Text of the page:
The current study adopts a relational vulnerability model to examine the association between hostile attribution bias and relational aggression. Specifically, the relational vulnerability model implicates the interactive effects of a number of relational risk factors in the development of relational aggression. A sample of 635 3rd, 4th, and 5th…

  5. The Preventing Relational Aggression in Schools Everyday Program: A Preliminary Evaluation of Acceptability and Impact

    PubMed Central

    Leff, Stephen S.; Waasdorp, Tracy Evian; Paskewich, Brooke; Gullan, Rebecca Lakin; Jawad, Abbas F.; MacEvoy, Julie Paquette; Feinberg, Betsy E.; Power, Thomas J.

    2011-01-01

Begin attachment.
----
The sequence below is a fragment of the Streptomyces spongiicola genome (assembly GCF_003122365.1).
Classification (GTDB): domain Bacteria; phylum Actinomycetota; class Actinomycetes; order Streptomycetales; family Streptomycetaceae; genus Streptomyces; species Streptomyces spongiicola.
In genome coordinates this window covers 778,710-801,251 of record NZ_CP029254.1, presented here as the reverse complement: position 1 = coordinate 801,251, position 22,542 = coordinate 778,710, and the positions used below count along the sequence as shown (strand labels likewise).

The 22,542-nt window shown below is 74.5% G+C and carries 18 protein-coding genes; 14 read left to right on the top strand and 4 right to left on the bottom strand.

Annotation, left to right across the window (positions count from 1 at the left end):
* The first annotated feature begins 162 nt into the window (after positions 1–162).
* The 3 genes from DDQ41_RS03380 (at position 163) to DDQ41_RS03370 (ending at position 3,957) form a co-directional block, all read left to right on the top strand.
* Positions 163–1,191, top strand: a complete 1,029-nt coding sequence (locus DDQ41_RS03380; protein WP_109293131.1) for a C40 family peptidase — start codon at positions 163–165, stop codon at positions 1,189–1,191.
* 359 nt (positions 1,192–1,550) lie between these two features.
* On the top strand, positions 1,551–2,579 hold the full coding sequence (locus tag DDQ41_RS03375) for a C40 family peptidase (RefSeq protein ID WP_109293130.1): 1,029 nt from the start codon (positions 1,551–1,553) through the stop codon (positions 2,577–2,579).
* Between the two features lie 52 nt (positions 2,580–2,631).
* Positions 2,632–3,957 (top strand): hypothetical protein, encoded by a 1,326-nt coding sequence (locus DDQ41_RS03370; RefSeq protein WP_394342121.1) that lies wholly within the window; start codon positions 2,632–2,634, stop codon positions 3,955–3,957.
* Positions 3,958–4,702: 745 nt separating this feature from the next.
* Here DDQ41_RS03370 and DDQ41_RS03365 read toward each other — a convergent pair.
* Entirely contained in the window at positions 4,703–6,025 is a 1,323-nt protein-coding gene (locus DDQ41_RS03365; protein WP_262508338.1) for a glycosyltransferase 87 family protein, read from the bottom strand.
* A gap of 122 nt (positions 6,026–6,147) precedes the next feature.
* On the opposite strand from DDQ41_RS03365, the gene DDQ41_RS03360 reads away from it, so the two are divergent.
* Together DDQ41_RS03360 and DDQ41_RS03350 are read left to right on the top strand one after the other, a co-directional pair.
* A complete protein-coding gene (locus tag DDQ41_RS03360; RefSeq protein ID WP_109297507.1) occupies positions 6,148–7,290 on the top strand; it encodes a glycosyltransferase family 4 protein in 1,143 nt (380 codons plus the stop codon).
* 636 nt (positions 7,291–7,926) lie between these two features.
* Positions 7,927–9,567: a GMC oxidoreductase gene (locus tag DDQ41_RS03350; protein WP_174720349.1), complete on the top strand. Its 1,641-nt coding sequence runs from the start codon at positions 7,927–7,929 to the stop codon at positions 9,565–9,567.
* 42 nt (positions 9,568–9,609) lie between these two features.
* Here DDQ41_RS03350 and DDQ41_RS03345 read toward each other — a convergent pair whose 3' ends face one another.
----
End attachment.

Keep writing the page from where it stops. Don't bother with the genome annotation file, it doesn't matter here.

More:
Despite recent research suggesting that relationally aggressive behaviors occur frequently and may lead to physically aggressive actions within urban school settings, there has been little prior research to develop and evaluate relational aggression prevention efforts within the urban schools. The current article describes the development and preliminary evaluation of the Preventing Relational Aggression in Schools Everyday (PRAISE) Program. PRAISE is a 20-session classroom-based universal prevention program, designed to be appropriate and responsive to the needs of youth within the urban school context. Results suggest strong acceptability for the program and feasibility of implementation. Further, the program was especially beneficial for girls. For instance, girls in classrooms randomly assigned to the PRAISE Program demonstrated higher levels of knowledge for social information processing and anger management techniques and lower levels of relational aggression following treatment as compared to similar girls randomly assigned to a no-treatment control condition. Further, relationally aggressive girls exhibited similar benefits from the program (greater knowledge and lower levels of relational aggression) plus lower levels of overt aggression following treatment as compared to relationally aggressive girls within the control classrooms. In contrast, the program was not associated with improvements for boys across most measures. The significance and implications of the findings for research and practice are discussed. PMID:21686034